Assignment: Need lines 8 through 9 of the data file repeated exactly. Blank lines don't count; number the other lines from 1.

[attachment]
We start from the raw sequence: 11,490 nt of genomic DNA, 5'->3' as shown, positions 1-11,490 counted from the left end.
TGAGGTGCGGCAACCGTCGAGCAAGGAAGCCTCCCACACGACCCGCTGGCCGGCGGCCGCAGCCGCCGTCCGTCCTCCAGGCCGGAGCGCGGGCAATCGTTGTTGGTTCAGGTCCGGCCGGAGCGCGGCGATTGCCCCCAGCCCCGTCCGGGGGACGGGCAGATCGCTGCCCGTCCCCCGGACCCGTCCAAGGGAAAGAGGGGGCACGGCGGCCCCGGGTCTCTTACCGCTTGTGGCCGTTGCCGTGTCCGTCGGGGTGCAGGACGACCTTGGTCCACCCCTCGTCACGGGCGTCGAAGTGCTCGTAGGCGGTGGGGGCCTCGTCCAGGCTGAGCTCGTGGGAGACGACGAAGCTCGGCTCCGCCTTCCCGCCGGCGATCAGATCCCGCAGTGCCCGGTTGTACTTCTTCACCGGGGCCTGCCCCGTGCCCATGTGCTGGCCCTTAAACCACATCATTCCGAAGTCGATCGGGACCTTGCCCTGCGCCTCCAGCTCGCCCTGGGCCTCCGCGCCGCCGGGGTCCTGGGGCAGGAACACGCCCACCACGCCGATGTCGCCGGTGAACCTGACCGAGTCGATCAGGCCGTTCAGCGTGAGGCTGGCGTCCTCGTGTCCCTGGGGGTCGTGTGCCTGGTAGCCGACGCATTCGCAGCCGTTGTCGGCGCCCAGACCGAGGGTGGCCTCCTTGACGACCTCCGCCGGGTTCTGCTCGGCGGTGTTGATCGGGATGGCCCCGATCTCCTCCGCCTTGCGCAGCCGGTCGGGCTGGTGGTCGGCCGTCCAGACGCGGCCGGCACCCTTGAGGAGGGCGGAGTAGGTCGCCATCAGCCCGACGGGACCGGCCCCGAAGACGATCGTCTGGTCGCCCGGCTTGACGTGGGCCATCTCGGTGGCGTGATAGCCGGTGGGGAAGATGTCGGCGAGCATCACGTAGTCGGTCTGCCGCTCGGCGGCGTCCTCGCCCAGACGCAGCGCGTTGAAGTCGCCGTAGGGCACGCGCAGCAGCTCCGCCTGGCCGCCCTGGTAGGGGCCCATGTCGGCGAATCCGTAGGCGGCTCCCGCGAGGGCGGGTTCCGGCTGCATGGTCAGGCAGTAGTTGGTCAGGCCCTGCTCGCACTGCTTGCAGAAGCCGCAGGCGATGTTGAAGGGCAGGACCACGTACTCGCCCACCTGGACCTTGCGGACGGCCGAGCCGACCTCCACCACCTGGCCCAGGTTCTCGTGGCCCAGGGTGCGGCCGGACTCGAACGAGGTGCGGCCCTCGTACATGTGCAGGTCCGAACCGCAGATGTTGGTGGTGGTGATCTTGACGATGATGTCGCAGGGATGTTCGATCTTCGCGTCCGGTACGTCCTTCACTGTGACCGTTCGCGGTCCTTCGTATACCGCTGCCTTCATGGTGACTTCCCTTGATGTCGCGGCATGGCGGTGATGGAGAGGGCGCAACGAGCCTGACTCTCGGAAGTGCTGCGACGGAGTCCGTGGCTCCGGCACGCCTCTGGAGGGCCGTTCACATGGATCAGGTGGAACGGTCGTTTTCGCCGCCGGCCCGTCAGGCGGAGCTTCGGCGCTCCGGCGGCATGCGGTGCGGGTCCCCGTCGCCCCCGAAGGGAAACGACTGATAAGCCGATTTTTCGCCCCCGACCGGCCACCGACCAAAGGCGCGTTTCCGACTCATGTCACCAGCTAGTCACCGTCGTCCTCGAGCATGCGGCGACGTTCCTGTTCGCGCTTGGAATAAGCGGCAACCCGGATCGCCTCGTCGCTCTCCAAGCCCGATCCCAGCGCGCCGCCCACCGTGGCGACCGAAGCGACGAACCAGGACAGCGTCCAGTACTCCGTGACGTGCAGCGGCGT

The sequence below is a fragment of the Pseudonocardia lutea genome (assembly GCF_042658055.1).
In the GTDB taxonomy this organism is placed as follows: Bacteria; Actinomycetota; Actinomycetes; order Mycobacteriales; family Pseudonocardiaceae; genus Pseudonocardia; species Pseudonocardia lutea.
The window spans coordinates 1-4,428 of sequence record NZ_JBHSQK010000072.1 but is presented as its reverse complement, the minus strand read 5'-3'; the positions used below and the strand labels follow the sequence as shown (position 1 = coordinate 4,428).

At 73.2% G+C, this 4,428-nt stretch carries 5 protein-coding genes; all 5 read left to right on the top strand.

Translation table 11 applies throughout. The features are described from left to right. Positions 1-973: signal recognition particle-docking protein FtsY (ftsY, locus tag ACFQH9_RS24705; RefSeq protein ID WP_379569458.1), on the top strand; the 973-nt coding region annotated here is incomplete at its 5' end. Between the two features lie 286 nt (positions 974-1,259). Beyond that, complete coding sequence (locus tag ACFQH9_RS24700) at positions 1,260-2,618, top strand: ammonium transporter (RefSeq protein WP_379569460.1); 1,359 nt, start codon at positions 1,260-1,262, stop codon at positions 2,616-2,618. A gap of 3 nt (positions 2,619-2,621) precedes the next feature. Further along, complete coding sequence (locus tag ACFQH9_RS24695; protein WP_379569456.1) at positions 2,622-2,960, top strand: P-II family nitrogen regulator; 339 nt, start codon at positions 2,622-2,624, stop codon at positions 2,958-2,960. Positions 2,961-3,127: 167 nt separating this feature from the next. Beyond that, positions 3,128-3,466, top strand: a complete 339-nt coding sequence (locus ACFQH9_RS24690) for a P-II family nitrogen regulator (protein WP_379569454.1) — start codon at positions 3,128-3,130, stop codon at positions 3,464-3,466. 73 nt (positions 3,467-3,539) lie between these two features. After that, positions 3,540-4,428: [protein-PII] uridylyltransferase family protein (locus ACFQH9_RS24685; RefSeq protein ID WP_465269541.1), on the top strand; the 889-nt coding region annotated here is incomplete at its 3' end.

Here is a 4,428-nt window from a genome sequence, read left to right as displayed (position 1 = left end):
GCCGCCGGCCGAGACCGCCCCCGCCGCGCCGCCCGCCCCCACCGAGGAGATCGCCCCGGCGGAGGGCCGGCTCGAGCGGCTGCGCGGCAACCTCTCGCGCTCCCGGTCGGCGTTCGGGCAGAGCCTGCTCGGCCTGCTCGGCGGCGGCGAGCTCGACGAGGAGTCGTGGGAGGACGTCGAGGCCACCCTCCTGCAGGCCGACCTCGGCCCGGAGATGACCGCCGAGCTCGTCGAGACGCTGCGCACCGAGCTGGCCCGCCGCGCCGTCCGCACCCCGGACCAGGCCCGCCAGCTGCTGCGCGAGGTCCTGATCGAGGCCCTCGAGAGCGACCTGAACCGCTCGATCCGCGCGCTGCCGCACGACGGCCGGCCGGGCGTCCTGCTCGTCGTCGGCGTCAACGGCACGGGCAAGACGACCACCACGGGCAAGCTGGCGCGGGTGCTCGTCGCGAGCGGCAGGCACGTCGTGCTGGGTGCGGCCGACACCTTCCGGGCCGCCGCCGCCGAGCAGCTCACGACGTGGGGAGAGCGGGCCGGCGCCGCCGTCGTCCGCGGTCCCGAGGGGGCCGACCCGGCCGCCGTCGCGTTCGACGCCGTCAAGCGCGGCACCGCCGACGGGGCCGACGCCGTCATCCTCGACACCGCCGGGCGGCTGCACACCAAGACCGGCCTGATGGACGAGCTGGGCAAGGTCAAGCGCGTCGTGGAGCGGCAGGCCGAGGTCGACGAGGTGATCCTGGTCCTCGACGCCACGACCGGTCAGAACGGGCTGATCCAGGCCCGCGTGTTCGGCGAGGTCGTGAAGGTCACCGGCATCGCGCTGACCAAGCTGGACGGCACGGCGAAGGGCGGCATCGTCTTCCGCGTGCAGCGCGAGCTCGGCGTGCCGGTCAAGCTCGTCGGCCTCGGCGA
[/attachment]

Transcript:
Here is a 4,428-nt window from a genome sequence, read left to right as displayed (position 1 = left end):
GCCGCCGGCCGAGACCGCCCCCGCCGCGCCGCCCGCCCCCACCGAGGAGATCGCCCCGGCGGAGGGCCGGCTCGAGCGGCTGCGCGGCAACCTCTCGCGCTCCCGGTCGGCGTTCGGGCAGAGCCTGCTCGGCCTGCTCGGCGGCGGCGAGCTCGACGAGGAGTCGTGGGAGGACGTCGAGGCCACCCTCCTGCAGGCCGACCTCGGCCCGGAGATGACCGCCGAGCTCGTCGAGACGCTGCGCACCGAGCTGGCCCGCCGCGCCGTCCGCACCCCGGACCAGGCCCGCCAGCTGCTGCGCGAGGTCCTGATCGAGGCCCTCGAGAGCGACCTGAACCGCTCGATCCGCGCGCTGCCGCACGACGGCCGGCCGGGCGTCCTGCTCGTCGTCGGCGTCAACGGCACGGGCAAGACGACCACCACGGGCAAGCTGGCGCGGGTGCTCGTCGCGAGCGGCAGGCACGTCGTGCTGGGTGCGGCCGACACCTTCCGGGCCGCCGCCGCCGAGCAGCTCACGACGTGGGGAGAGCGGGCCGGCGCCGCCGTCGTCCGCGGTCCCGAGGGGGCCGACCCGGCCGCCGTCGCGTTCGACGCCGTCAAGCGCGGCACCGCCGACGGGGCCGACGCCGTCATCCTCGACACCGCCGGGCGGCTGCACACCAAGACCGGCCTGATGGACGAGCTGGGCAAGGTCAAGCGCGTCGTGGAGCGGCAGGCCGAGGTCGACGAGGTGATCCTGGTCCTCGACGCCACGACCGGTCAGAACGGGCTGATCCAGGCCCGCGTGTTCGGCGAGGTCGTGAAGGTCACCGGCATCGCGCTGACCAAGCTGGACGGCACGGCGAAGGGCGGCATCGTCTTCCGCGTGCAGCGCGAGCTCGGCGTGCCGGTCAAGCTCGTCGGCCTCGGCGA